This is completely unnecessary, especially since umbrellas keep you more dry than raincoats (as I will demonstrate). Why pay so much money for something just to keep you dry from the rain? Umbrellas are much more cheap and therefore more desirable when looking at it from a financial standpoint.

Point One for umbrellas.

Dryness

Umbrellas keep you more dry than raincoats. An umbrella with a good diameter will have the rain run around you in a good sized sphere of dryness that keeps the rain out completely. The umbrella moves with you and no water gets through or around it.

A raincoat has water merely run off of you and straight onto your pants. If you're wearing jeans or a long shirt, the water will run off of your sleeves and the bottom of the coat and straight onto your unprotected clothing. Instead of running around you like an umbrella, the water runs down you and into your shoes. It's really quite miserable.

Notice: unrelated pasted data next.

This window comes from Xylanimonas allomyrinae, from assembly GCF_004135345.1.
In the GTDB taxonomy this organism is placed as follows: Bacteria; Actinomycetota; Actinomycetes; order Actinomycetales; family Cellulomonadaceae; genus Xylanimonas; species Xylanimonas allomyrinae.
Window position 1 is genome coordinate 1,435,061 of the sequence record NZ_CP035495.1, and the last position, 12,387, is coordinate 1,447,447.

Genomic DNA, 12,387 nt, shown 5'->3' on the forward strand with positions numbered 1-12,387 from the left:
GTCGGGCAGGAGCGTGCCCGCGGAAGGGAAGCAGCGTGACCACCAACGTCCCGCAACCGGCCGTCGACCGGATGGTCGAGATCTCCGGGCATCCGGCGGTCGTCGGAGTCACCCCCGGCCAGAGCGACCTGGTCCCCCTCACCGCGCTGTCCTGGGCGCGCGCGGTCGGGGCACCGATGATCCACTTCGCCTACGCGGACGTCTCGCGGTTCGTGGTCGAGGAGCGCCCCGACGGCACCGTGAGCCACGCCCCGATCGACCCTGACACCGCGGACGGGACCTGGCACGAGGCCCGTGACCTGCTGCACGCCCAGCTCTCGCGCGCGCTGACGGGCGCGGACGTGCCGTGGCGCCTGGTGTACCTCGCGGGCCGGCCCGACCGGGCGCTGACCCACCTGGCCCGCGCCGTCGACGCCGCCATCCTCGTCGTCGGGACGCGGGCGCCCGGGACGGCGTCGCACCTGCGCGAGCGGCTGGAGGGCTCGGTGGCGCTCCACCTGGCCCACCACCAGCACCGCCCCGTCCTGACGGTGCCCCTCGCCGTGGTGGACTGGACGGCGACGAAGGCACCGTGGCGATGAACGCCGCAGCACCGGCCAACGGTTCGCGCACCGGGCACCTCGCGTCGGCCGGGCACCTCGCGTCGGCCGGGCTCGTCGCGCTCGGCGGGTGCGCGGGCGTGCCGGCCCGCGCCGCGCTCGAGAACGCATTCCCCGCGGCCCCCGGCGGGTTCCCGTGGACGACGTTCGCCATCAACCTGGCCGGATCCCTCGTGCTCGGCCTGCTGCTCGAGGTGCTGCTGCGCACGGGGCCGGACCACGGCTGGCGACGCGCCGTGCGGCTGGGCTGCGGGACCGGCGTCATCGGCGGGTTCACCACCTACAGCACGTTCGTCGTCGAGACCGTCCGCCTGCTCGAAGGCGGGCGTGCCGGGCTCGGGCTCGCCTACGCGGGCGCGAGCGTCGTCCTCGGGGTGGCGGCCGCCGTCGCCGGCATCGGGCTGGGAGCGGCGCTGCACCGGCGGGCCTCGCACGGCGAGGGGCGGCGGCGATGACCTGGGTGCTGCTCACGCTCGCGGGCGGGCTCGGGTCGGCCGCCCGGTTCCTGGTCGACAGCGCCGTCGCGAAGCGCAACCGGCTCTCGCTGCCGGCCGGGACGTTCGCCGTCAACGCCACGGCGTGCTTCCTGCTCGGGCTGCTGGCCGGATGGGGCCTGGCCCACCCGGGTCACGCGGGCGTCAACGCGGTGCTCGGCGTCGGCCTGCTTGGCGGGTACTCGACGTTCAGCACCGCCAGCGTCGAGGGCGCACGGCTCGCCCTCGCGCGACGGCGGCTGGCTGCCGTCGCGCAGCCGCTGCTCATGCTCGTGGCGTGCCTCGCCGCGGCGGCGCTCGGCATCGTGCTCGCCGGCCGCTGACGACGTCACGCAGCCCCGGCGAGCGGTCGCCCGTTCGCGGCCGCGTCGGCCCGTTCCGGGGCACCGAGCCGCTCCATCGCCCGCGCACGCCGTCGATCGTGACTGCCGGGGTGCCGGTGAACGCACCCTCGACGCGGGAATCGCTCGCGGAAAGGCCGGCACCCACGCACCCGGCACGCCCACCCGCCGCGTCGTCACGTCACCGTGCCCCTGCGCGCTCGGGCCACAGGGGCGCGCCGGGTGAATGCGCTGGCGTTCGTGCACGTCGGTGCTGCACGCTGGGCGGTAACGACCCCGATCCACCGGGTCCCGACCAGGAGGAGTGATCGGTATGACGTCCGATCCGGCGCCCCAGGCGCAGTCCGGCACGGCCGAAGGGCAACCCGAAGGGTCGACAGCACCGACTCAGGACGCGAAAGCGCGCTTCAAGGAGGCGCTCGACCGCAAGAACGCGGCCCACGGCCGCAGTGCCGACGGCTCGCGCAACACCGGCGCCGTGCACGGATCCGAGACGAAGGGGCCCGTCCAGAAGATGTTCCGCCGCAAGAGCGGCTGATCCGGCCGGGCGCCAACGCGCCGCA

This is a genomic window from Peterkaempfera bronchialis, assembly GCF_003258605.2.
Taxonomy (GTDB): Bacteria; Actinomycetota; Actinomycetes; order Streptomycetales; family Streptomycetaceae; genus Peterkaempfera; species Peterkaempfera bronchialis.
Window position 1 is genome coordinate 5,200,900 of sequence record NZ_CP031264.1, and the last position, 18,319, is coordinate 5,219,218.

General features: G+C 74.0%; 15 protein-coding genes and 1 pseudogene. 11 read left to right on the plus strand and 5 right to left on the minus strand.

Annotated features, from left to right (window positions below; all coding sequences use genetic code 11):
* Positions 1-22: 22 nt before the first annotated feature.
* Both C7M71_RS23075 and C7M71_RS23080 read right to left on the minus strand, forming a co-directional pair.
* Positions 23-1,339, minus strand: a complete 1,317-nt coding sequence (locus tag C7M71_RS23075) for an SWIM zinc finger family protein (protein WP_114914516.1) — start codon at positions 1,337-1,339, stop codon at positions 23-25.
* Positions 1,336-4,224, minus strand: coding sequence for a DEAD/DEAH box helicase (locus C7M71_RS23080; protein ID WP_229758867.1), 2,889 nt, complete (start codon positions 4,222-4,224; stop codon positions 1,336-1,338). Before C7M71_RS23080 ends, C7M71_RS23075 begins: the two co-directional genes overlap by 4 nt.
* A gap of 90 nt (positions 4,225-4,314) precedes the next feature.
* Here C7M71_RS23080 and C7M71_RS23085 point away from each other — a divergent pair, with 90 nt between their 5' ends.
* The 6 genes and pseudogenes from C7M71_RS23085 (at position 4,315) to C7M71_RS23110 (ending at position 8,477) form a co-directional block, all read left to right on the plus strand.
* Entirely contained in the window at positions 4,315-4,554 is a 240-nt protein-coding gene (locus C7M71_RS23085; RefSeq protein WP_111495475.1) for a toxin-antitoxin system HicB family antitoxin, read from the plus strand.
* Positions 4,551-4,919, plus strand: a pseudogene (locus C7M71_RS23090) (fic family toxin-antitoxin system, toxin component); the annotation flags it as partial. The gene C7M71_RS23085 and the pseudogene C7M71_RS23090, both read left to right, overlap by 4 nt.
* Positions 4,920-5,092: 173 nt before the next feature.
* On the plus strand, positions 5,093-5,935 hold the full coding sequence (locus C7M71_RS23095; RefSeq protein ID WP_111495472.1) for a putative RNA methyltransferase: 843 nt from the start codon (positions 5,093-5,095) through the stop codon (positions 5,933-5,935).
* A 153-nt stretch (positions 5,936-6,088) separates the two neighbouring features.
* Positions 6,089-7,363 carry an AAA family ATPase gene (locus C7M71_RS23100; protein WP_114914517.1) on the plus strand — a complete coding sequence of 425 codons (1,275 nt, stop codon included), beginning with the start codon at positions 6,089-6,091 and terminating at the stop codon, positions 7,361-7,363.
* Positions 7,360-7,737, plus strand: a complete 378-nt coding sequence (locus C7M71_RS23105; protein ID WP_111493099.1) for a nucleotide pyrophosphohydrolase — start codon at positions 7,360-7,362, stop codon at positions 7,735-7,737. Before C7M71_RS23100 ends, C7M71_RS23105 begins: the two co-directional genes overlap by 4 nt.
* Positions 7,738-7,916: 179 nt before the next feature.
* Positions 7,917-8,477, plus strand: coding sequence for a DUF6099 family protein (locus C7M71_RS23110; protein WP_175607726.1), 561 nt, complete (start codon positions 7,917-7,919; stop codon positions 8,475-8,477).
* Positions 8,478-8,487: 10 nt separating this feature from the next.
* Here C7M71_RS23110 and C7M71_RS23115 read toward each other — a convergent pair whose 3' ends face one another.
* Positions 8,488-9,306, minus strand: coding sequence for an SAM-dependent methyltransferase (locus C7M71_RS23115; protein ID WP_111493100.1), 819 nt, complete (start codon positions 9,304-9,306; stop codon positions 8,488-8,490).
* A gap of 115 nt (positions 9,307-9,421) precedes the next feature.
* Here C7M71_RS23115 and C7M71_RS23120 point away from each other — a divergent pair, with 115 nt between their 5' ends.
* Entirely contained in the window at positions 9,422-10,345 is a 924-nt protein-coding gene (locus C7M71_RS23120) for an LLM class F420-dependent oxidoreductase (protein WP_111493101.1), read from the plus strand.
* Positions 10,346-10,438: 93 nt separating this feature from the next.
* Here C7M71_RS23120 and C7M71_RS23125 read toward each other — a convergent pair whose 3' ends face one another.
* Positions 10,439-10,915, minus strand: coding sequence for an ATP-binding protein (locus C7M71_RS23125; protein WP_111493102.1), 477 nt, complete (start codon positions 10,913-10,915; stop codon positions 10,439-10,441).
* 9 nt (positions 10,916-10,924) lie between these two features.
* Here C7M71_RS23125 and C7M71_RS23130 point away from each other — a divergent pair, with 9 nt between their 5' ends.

Point Two for umbrellas.

Ease of Use

Umbrellas are easy, you put them up when its raining, you take them down when its not. You can slide them easily into a backpack, bag or purse with little hassle. You can carry them inside and put them under your desk at school or work. They store easily in your car.

Raincoats are not so easy. You have to put them on, sometimes over cumbersome clothes or bags. You also have to take them off and hang them up. You can't easily carry a raincoat around with you in a mall or school or anything. There's no easy way to store a big wet plastic coat.